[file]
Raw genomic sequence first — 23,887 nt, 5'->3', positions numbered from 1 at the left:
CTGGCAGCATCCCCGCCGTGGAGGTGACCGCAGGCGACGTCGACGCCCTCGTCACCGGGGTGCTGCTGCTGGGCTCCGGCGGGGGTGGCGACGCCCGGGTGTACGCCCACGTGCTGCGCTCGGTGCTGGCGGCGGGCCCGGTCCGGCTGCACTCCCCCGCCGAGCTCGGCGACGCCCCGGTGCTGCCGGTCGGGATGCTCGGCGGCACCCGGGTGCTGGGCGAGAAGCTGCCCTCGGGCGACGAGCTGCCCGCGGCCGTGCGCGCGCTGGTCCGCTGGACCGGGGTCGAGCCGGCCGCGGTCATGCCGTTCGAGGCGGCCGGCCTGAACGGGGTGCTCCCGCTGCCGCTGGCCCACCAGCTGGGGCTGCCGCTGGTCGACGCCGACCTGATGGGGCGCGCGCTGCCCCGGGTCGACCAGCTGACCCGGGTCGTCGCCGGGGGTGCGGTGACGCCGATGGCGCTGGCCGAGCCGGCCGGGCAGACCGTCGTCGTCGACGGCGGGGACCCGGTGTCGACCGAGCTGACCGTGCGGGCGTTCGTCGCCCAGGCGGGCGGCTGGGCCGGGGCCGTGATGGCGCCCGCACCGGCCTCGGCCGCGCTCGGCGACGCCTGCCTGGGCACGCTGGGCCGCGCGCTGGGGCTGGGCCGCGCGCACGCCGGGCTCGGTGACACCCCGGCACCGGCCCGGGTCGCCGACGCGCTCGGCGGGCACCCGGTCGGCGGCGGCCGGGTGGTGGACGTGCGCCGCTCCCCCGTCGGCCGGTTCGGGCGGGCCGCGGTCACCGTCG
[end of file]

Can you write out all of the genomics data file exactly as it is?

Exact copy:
Raw genomic sequence first — 23,887 nt, 5'->3', positions numbered from 1 at the left:
CTGGCAGCATCCCCGCCGTGGAGGTGACCGCAGGCGACGTCGACGCCCTCGTCACCGGGGTGCTGCTGCTGGGCTCCGGCGGGGGTGGCGACGCCCGGGTGTACGCCCACGTGCTGCGCTCGGTGCTGGCGGCGGGCCCGGTCCGGCTGCACTCCCCCGCCGAGCTCGGCGACGCCCCGGTGCTGCCGGTCGGGATGCTCGGCGGCACCCGGGTGCTGGGCGAGAAGCTGCCCTCGGGCGACGAGCTGCCCGCGGCCGTGCGCGCGCTGGTCCGCTGGACCGGGGTCGAGCCGGCCGCGGTCATGCCGTTCGAGGCGGCCGGCCTGAACGGGGTGCTCCCGCTGCCGCTGGCCCACCAGCTGGGGCTGCCGCTGGTCGACGCCGACCTGATGGGGCGCGCGCTGCCCCGGGTCGACCAGCTGACCCGGGTCGTCGCCGGGGGTGCGGTGACGCCGATGGCGCTGGCCGAGCCGGCCGGGCAGACCGTCGTCGTCGACGGCGGGGACCCGGTGTCGACCGAGCTGACCGTGCGGGCGTTCGTCGCCCAGGCGGGCGGCTGGGCCGGGGCCGTGATGGCGCCCGCACCGGCCTCGGCCGCGCTCGGCGACGCCTGCCTGGGCACGCTGGGCCGCGCGCTGGGGCTGGGCCGCGCGCACGCCGGGCTCGGTGACACCCCGGCACCGGCCCGGGTCGCCGACGCGCTCGGCGGGCACCCGGTCGGCGGCGGCCGGGTGGTGGACGTGCGCCGCTCCCCCGTCGGCCGGTTCGGGCGGGCCGCGGTCACCGTCG